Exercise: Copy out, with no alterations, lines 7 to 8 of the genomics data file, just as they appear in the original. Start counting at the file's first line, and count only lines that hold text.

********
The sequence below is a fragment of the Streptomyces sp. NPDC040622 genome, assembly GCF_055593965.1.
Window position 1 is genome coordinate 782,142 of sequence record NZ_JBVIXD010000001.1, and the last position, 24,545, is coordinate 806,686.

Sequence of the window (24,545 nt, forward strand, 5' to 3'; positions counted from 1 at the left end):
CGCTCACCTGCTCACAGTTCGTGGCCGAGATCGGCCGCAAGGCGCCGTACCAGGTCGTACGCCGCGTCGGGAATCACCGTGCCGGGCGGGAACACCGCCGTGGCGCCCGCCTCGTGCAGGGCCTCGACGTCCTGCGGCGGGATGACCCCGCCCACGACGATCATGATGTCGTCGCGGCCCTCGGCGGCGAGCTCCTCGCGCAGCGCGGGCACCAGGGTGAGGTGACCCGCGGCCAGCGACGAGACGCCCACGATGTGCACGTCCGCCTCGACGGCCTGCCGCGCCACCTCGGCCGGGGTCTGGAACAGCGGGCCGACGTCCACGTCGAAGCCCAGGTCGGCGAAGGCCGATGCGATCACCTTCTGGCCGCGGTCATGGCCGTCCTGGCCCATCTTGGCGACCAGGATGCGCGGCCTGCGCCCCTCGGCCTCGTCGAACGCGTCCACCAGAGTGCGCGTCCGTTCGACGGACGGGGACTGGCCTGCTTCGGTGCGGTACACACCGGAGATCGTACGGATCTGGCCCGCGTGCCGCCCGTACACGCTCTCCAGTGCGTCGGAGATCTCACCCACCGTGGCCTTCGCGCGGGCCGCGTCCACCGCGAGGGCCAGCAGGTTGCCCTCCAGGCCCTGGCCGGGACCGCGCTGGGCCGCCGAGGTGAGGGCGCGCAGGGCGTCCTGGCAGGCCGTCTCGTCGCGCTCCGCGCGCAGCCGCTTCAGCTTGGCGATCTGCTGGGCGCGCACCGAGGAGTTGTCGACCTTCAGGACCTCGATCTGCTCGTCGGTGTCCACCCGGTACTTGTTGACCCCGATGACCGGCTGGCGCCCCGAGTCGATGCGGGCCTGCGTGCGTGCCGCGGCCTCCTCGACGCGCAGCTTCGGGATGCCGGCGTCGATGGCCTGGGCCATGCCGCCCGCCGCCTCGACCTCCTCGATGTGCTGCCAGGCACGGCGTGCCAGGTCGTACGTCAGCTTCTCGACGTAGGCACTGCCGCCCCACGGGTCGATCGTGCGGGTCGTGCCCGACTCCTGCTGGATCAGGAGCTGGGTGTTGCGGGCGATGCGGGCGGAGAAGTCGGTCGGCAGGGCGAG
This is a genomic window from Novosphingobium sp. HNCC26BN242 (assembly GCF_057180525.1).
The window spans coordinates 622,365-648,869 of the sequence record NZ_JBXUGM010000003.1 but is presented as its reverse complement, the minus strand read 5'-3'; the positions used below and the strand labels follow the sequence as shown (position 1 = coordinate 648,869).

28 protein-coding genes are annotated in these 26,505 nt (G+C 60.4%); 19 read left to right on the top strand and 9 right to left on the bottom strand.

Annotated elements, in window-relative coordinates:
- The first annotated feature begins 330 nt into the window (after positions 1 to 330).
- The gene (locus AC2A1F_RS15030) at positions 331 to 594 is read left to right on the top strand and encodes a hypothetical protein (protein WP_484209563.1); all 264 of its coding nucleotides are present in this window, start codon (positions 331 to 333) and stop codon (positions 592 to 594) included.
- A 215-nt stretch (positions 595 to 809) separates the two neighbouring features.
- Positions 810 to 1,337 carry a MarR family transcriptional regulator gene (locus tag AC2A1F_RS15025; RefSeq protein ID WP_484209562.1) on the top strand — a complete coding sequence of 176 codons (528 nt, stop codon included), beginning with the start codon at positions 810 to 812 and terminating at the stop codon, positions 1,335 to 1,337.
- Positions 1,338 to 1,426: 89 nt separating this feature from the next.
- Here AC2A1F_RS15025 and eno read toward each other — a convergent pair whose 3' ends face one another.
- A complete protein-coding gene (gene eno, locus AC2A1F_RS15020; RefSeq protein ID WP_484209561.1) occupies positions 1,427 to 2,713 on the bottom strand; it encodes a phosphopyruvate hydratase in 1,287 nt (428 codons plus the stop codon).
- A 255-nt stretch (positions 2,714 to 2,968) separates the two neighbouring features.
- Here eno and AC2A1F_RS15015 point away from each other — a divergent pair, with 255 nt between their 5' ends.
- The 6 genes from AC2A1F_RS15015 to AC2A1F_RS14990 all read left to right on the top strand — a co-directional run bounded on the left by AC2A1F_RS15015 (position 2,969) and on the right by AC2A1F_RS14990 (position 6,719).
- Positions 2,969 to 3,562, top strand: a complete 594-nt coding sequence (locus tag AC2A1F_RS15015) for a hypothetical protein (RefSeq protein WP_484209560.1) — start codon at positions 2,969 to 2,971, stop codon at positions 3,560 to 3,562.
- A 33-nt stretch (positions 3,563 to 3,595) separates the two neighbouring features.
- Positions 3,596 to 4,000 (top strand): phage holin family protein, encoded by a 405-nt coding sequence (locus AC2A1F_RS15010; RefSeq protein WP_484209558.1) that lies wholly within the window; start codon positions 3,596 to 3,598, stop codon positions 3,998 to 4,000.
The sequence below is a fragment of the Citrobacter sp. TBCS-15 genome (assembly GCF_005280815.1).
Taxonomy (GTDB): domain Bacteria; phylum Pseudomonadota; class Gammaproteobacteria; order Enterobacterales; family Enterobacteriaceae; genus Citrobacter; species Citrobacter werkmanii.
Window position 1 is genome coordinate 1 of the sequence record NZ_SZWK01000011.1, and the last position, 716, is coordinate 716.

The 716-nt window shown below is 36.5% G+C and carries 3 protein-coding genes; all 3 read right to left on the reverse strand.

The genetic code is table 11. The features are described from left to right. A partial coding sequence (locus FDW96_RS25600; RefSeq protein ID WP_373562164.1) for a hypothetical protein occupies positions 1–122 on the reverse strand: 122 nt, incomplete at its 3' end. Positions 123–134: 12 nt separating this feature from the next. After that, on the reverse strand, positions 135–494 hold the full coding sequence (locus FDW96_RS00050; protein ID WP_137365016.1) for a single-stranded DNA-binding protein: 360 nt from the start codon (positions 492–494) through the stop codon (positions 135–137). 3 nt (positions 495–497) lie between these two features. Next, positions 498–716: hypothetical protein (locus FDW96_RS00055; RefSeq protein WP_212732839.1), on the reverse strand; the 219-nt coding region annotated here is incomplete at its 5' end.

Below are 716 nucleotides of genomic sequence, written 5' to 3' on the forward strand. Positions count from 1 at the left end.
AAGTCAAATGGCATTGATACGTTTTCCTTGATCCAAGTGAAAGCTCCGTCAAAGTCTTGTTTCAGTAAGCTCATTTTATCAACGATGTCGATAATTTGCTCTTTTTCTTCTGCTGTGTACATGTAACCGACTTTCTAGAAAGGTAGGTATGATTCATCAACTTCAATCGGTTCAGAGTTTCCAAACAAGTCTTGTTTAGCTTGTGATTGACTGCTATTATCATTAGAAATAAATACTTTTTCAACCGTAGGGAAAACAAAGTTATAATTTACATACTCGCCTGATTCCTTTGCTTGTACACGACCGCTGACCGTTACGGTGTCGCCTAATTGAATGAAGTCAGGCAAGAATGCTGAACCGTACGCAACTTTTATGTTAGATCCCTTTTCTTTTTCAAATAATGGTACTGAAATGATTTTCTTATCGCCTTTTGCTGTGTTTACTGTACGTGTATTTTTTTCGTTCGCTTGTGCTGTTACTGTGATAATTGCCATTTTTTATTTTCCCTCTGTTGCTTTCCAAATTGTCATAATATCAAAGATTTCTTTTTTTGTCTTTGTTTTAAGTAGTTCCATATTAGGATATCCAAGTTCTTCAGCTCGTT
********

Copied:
28 protein-coding genes are annotated in these 26,505 nt (G+C 60.4%); 19 read left to right on the top strand and 9 right to left on the bottom strand.

Annotated elements, in window-relative coordinates: